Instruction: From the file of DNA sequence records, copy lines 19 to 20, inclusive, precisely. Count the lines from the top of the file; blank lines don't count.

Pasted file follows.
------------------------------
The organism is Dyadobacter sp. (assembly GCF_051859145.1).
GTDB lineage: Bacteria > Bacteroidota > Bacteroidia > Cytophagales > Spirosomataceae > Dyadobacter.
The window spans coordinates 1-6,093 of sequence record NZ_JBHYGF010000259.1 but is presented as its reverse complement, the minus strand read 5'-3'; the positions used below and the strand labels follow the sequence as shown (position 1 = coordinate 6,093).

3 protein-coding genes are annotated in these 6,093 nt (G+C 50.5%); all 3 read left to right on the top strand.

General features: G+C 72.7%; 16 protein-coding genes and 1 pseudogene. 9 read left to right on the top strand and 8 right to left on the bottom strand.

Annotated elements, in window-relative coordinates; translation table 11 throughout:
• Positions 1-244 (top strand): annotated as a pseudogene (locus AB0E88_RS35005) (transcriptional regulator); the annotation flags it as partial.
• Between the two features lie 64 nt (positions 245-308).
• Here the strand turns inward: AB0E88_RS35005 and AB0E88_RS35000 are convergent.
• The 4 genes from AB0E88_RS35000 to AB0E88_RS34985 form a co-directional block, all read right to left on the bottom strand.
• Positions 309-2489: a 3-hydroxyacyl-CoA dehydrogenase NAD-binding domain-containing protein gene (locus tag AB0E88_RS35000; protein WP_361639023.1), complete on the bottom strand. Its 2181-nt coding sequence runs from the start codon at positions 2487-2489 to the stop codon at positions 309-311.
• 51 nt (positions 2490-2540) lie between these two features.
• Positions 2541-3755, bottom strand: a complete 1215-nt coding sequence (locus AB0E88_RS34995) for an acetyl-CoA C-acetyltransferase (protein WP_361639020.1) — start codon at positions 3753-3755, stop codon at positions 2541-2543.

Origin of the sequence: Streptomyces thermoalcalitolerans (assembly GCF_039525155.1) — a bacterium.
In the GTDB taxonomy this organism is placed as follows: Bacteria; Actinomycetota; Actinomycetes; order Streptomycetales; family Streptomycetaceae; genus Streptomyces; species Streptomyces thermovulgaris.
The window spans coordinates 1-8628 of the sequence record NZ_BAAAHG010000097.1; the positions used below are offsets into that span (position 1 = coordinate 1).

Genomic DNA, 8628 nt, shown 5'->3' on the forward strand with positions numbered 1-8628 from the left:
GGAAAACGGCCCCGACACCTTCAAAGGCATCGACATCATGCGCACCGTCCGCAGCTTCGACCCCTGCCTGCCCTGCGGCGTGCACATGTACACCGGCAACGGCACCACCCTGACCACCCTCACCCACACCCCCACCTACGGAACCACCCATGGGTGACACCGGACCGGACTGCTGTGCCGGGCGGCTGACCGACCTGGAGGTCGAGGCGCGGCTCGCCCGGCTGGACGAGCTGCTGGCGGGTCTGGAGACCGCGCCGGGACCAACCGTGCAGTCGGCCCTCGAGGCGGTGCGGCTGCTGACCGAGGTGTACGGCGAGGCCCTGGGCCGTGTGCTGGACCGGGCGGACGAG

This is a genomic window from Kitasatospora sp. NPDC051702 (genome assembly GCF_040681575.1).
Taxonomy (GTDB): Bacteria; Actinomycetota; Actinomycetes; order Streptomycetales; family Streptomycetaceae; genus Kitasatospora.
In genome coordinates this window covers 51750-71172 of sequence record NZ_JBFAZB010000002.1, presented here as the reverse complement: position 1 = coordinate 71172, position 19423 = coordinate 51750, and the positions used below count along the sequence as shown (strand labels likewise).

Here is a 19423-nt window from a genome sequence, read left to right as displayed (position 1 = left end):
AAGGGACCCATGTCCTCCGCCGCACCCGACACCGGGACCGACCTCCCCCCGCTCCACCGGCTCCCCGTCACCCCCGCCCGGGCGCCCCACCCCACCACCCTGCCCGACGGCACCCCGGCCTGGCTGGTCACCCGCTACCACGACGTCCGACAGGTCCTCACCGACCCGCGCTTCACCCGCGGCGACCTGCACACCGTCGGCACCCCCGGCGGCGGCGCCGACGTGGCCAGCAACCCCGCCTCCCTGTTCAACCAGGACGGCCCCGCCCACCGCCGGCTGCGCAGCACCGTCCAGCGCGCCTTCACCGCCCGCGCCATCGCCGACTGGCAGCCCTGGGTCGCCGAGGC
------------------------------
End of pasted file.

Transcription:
This is a genomic window from Kitasatospora sp. NPDC051702 (genome assembly GCF_040681575.1).
Taxonomy (GTDB): Bacteria; Actinomycetota; Actinomycetes; order Streptomycetales; family Streptomycetaceae; genus Kitasatospora.